Welcome To Talking Verse

This blog is dedicated to discussion on poetry.

Poetry, on the European side of the Atlantic, has hardly progressed since the early 20th Century. Whilst in the USA poetry continues to evolve and present itself afresh.

Part of the reason for this is that the issue of poetry has been debated widely in the USA whereas in Britain, for example, you will be hard pressed to find anything that challenges the status quo of poetry.

There have been a few attempts: the Liverpool Beat poets made an short-lived impact during the early 1960s, but they could only offer a poor imitation of a style from the USA.

A handful of poets in the 20th century did make an impact. Basil Bunting and Tom Leonard shook up the established schools. But compared to the US the impact is small. Whilst other art forms have managed to progress over the years, poetry has stood still. Only the narrative has altered to keep abreast of the times.

Many people look to poetry to ‘tell’ them something; as if poetry were some form of journalism or propaganda. The laureateship of Carol Anne Duffy has only reinforced that view. But it is not simply a case of blaming the poets. Duffy is only responding to a demand that arises out of a society that pushes art for other ends, rather than simply art for the sake of it.

Today there is a wide awareness of poetry, the internet is weighted down with poetry sites that offer varying degrees of quality. Poetry is as valid as any other art form but only as long as it operates as an art form. Poets should not be seen as harbingers and the audience should look for meaning rather than rely on the poet or critic to provide answers.


This blog welcomes essays and book reviews about poetry. Please do not submit any poetry. If you wish to use a blog to submit poetry then I would recommend The Poets' Graves Workshop.

All submissions will be read and editing suggestions may be put to the author before being posted. Rejection by the author of any suggestion does not preclude it from being posted on the site.

Talking Verse follows no particular school of thought and has no other remit apart from the widest debate on matters of poetry.

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Friday 20 January 2012

Carol Anne Duffy and the Poetic Equivalent of Ambulance Chasing


I hold my hands up and freely admit that I have never had much time for Carol Anne Duffy’s work. I feel that her position as poet laureate reflects a devotion to making poetry ‘relevant’, leading to a debasement of the art of poetry itself.

From the outset what marked Duffy’s laureateship was not a commitment to the art of poetry but a flouting of her own liberal views (particularly playing to the gallery of The Guardian readership). In her first ‘poem’ as poet laureate, Duffy tackled the scandal over British MPs expenses. The fact that this was done in a poetic form: that of a sonnet; does not detract from the question of whether it works as a poem or is just simply a piece of populist doggerel. Most of Duffy’s writing, as laureate, deals with issues such as environmentalism, AIDS, the war in Afghanistan and even, embarrassingly enough, David Beckham. At times it seemed that the role of laureate came to resemble a schoolchild’s attempts to please his/her English teacher: what could be termed ‘fridge magnet poetry’ if you like.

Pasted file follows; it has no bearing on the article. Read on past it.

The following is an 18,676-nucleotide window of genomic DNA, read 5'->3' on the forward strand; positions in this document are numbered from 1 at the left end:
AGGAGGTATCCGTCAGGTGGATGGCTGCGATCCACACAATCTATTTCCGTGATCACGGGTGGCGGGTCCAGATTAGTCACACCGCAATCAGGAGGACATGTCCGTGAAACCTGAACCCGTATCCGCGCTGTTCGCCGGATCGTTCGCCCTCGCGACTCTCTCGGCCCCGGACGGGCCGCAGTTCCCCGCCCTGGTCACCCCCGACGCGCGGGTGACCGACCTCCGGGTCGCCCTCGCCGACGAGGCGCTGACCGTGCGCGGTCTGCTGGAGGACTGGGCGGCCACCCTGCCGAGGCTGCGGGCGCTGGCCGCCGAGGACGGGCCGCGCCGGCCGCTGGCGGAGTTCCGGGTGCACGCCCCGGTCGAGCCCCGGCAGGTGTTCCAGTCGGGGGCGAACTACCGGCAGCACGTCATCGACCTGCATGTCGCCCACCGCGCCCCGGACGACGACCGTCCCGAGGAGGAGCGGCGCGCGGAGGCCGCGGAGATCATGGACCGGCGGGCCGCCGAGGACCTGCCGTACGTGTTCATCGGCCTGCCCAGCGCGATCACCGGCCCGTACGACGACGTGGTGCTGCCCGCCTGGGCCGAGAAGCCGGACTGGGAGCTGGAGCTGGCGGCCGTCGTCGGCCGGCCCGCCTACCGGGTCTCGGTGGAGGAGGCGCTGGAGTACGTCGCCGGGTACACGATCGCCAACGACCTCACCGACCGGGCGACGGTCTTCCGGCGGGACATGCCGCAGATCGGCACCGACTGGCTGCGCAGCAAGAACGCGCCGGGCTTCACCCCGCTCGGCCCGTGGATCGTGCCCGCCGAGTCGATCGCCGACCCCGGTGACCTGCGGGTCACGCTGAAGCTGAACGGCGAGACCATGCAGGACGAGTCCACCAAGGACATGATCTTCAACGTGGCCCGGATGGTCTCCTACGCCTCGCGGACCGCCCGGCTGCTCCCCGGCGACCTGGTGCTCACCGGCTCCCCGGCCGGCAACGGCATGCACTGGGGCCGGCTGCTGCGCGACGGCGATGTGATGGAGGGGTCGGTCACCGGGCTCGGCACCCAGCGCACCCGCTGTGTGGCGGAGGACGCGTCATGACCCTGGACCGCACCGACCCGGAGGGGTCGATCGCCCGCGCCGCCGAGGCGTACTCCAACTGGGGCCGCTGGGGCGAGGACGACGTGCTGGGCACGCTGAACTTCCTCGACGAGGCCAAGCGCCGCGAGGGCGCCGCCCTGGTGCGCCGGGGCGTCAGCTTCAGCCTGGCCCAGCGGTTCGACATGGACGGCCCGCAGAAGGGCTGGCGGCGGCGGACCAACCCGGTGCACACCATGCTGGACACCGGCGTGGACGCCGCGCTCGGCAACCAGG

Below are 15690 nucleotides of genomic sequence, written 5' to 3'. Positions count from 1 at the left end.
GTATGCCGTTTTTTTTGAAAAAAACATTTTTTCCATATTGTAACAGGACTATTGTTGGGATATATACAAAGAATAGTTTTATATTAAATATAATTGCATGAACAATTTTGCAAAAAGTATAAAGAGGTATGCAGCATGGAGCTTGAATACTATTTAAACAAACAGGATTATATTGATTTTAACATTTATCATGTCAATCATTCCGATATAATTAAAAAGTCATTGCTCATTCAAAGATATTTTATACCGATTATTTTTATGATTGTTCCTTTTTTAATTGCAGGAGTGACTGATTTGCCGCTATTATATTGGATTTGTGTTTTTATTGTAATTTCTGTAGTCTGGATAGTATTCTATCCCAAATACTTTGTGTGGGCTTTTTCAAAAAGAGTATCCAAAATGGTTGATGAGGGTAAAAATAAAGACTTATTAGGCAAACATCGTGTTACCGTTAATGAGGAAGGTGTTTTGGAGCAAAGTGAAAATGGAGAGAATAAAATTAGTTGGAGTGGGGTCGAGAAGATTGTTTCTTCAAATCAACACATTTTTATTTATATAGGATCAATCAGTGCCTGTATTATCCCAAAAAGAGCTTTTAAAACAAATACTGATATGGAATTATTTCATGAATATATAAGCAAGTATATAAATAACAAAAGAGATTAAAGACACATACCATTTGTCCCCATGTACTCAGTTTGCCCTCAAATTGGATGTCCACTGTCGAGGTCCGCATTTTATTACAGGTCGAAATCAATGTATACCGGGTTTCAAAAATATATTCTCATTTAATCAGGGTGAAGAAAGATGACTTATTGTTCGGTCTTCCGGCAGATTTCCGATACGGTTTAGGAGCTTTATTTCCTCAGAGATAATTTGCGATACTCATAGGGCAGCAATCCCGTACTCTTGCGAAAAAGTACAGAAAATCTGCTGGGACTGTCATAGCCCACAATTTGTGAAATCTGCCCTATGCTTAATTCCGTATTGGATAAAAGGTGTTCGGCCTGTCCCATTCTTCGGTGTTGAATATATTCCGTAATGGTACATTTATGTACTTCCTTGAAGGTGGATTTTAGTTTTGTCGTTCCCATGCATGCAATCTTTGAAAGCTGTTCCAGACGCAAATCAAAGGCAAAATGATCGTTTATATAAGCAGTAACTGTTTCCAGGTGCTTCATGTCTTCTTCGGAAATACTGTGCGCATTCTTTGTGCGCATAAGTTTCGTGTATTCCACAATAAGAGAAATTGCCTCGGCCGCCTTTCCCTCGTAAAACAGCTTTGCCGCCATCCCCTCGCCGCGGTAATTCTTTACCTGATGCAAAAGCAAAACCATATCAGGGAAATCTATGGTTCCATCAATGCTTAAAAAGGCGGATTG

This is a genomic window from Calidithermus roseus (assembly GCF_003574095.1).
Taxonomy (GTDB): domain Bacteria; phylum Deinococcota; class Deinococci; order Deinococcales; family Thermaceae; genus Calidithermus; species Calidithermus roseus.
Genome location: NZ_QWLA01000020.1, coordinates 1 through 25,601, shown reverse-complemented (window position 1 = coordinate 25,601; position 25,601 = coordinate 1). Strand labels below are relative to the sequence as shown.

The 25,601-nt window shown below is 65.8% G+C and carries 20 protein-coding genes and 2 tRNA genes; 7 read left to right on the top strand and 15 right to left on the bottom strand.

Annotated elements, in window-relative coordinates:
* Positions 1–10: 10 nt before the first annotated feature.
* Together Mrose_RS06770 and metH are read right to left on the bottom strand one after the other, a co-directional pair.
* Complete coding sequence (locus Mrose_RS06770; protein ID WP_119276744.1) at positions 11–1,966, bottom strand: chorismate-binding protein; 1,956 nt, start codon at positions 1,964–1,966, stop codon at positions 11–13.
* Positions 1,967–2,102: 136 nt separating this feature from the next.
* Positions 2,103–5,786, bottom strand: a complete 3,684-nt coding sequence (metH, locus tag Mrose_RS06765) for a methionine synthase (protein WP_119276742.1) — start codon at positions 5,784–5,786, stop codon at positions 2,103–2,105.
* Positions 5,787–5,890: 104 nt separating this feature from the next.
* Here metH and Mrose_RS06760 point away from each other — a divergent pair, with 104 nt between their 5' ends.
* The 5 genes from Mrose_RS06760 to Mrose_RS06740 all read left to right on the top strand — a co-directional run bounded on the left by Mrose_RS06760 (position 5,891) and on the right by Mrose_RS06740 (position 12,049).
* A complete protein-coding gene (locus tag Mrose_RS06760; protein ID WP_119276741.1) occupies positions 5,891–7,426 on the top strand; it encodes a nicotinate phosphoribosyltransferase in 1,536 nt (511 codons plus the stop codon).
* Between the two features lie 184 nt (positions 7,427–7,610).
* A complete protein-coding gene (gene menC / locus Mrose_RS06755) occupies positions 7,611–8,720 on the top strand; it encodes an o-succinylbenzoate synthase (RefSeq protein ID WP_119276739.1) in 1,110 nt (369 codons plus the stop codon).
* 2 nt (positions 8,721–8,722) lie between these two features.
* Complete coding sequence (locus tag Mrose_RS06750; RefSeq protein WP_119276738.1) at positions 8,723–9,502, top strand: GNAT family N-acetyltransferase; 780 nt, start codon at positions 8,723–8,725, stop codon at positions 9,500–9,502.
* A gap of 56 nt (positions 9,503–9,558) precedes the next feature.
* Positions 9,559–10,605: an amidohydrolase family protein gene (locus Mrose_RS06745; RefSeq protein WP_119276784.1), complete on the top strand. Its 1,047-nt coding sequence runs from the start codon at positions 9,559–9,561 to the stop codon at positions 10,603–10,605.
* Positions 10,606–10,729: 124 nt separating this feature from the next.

Duffy’s commitment to populist liberalism, rather than to poetry, was noticeable from the outset. The controversy over the removal of the ‘poem’ Education for Leisure, had Duffy defending it, not as a poem, but as an anti-knife poem. The cries of censorship at the time overlooked the fact that no poet has an automatic right to have their work included in the school syllabus. Duffy responded with  a piece called Mrs Schofield's GCSE, a rather infantile attack on the teacher who initially brought the complaint against Education for Leisure; ignoring the fact that many commentators on culture were stressing the ‘social responsibility’ of art rather than the value of art for itself. Mrs Schofield could hardly be blamed for seeing Education for Leisure as ‘unsuitable’ when Duffy and others were going along with the idea of the poet  as having a social responsibility.

It is against this backdrop of poetry as social commentary that a rather morally dubious approach to poetry, and the elegy in particular, has come to the fore.

Birmingham was written in response to the mowing down of a young Asian man in a hit-and-run incident during the riots in August of last year (2011).  Then, earlier this month (January 2012) The Guardian published Stephen Lawrence. Both pieces where widely acclaimed, nobody would condone the murder of two young men. However the use of these two murders as subjects for poetry seemed to say nothing other than reaffirming a view that hardly needed such repetition.

Both of these pieces could be seen a Elegies. Yet it is arguable if they fulfil that role. We would expect an elegy to list the virtues of the deceased and seek some consolation beyond the ‘event’ itself. Like all art the work should allow the audience room to contemplate larger questions than the simple theme of the work. As poems, we should expect the language to be used to create atmosphere or emotion, through the relation of sound and meaning of the words. None of this is evident in these two pieces. Instead what we are left with is a form of bible-thumping: the self-righteousness of the author and (as the themes of the pieces are such that they chime with the universal condemnation of the events) the audience.